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The Wisden Bulletin by Chandrahas Choudhury
September 12, 2003
Pakistan 243 for 8 (Youhana 106) beat Bangladesh 169 (Saleh 64, Malik 3-34) by 74 runs
Yousuf Youhana en route to a splendid 106 © AFP
Three quick wickets from Shoaib Malik, including that of the dangerous Rajin Saleh, allowed Pakistan to smother Bangladesh's gutsy attempt to chase down 243, and emerge victors by 74 runs in the second one-day international at Faisalabad. Saleh had threatened, in partnerships with Habibul Bashar and Alok Kapali, to take the game away from Pakistan, whose total was built around Yousuf Youhana's fine 106.
Malik, whose action is the spitting image of Saqlain Mushtaq's, bowled a little slower than Saqlain normally does, holding the ball up in the air, and employing a drifter almost as impressive as Saqlain's. Most of the batsmen repeatedly played too soon at the ball, chipping it up in the air as a result. Before he entered the attack, Bangladesh had looked well on course for their target. Bashar and Saleh had put on 82 for the second wicket, with Bashar enjoying large doses of good fortune in making 25. Kamran Akmal dropped him before he had scored, and then, when he had made 18, Bashar slashed Shabbir Ahmed to third man, where Umar Gul dropped a straighforward chance. He was finally adjudged lbw to Abdul Razzaq, and looked disconsolate as he walked off, raising his bat briefly to the umpire to indicate an inside edge.
It was Saleh, however, who held the key to Bangladesh's fortunes. It is a sign of the progress he has made in his brief international career - and the immense potential he holds for the future - that he was already the most assured of the Bangladeshi batsmen in the shorter form of the game. His 64 was full of dabs and pushes, busy running, and drives powered through the covers on the up. Bangladesh looked most in control when he put on 38 in 43 balls for the fourth wicket with Kapali, after Tushar Imran - why do Bangladesh persist in batting him at No. 4? - threw away his wicket with an atrocious shot.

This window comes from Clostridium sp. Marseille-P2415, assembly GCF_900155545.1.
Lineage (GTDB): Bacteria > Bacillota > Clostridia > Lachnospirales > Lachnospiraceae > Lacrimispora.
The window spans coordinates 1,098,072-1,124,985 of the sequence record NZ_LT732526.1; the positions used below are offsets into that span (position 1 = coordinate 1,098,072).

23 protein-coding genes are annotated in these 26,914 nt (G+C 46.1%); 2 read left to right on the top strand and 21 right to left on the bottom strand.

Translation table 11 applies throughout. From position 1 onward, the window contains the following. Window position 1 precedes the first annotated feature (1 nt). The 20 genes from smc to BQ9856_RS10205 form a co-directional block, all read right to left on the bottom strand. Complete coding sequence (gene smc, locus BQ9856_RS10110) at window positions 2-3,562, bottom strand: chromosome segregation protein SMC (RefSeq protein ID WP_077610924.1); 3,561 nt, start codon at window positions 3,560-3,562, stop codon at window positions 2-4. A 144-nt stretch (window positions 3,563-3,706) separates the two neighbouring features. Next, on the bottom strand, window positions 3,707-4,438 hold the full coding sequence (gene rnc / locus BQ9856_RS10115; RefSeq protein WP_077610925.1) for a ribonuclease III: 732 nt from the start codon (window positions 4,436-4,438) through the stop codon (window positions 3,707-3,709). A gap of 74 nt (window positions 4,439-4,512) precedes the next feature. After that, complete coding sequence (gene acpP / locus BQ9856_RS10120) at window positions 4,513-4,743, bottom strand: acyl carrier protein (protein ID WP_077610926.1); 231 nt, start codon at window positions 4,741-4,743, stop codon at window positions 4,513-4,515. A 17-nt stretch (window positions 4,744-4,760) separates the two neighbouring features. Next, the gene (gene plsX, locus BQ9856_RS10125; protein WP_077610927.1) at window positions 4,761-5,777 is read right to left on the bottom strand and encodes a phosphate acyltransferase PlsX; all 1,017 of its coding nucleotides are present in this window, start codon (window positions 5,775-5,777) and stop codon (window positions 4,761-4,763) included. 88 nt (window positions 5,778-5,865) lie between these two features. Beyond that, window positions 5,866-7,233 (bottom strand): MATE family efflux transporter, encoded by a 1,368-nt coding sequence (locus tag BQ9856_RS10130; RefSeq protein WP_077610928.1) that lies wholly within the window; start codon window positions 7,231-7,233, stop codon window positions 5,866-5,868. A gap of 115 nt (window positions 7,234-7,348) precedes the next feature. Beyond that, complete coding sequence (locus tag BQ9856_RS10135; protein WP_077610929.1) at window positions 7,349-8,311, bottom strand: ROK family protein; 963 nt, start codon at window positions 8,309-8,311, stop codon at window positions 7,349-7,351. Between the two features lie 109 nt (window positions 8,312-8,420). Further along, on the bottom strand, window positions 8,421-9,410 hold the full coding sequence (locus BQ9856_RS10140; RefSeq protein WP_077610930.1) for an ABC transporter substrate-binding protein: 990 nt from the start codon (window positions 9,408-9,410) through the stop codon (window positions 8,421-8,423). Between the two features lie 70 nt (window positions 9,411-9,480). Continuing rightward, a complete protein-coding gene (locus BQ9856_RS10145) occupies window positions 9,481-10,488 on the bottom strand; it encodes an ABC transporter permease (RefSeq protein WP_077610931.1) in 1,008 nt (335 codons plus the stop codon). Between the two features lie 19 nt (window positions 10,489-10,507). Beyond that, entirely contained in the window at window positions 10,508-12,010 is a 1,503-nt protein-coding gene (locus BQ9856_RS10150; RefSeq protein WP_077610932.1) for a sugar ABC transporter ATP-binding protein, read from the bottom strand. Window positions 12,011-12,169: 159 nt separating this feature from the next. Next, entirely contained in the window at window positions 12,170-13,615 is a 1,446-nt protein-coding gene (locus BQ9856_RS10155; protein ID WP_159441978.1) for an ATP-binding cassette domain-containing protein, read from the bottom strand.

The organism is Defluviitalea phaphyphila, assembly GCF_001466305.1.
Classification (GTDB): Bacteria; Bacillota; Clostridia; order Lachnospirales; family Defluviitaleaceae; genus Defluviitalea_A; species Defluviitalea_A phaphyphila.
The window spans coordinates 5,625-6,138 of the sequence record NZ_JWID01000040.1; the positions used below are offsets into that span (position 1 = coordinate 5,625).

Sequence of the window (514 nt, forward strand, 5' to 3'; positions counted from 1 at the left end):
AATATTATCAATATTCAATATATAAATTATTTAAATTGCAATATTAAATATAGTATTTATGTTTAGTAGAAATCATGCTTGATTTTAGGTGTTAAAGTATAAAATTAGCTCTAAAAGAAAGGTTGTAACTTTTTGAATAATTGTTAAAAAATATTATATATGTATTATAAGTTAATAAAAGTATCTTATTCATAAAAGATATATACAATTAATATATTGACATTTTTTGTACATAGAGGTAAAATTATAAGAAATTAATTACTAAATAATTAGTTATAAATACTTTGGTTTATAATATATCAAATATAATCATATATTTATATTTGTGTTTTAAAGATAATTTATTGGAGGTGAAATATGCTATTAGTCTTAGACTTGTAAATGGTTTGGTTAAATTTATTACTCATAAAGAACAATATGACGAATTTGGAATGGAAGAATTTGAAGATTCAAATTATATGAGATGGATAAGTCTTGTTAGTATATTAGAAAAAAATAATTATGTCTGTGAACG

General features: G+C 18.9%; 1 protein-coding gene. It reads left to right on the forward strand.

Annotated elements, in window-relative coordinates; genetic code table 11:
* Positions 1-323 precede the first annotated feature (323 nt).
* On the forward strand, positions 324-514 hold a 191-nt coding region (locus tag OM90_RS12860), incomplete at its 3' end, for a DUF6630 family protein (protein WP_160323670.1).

Pakistan should have sewn up the game well before they eventually did, but the catching was not the only aspect of their cricket that was woefully indisciplined. Malik caught Saleh off his own bowling when the batsman had made 56, but umpire Aleem Dar had called a no-ball. In his next over, he pinned Saleh to his stumps with another no-ball. Saleh had the measure of all the bowlers except Malik, and was finally dismissed by him, coming down the wicket and chipping uncertainly to long-on. Saleh suffered from cramps throughout his tenure at the crease - perhaps an after-effect of bowling nine overs earlier in the day - and this might have had something to do with his dismissal, though the more likely cause of his half-hearted stroke was his inability to differentiate between Malik's offspinner and that deadly drifter.
Pakistan owed their score of 243 in large part to a splendidly paced hundred, fashioned over 40 overs, by Youhana - the next highest score was Inzamam-ul-Haq's 41. Youhana had been in wonderful touch in the first game as well, but was run out in a mix-up one short of a half-century. Today he let none of his team-mates obstruct his progress - even though his partner in a third-wicket partnership of 87 was Inzamam - and went to his hundred off 124 balls, dealing mostly in sweetly timed drives and delicate late-cuts. His first overtly aggressive shot, a six over long-off off Mashrafe Mortaza, came only after he had reached the landmark. He put on a vital 53 for the seventh wicket with Akmal, after Pakistan had slipped to 177 for 6.
Saleh was also Bangladesh's most successful bowler, taking three wickets with his offspin, but it was Mushfiqur Rehman, with 2 for 29 from seven overs of wicket-to-wicket medium-pace, who was the best of the Bangladeshi bowlers. On a wicket that was good for batting but provided some assistance to the spinners, Khaled Mahmud erred by not turning to spin till the 25th over. Even so, Bangladesh's bowling was a huge improvement on the first game, but their batting still does not have enough players prepared to pull their weight.
Chandrahas Choudhury is a staff writer with Wisden Asia Cricket.
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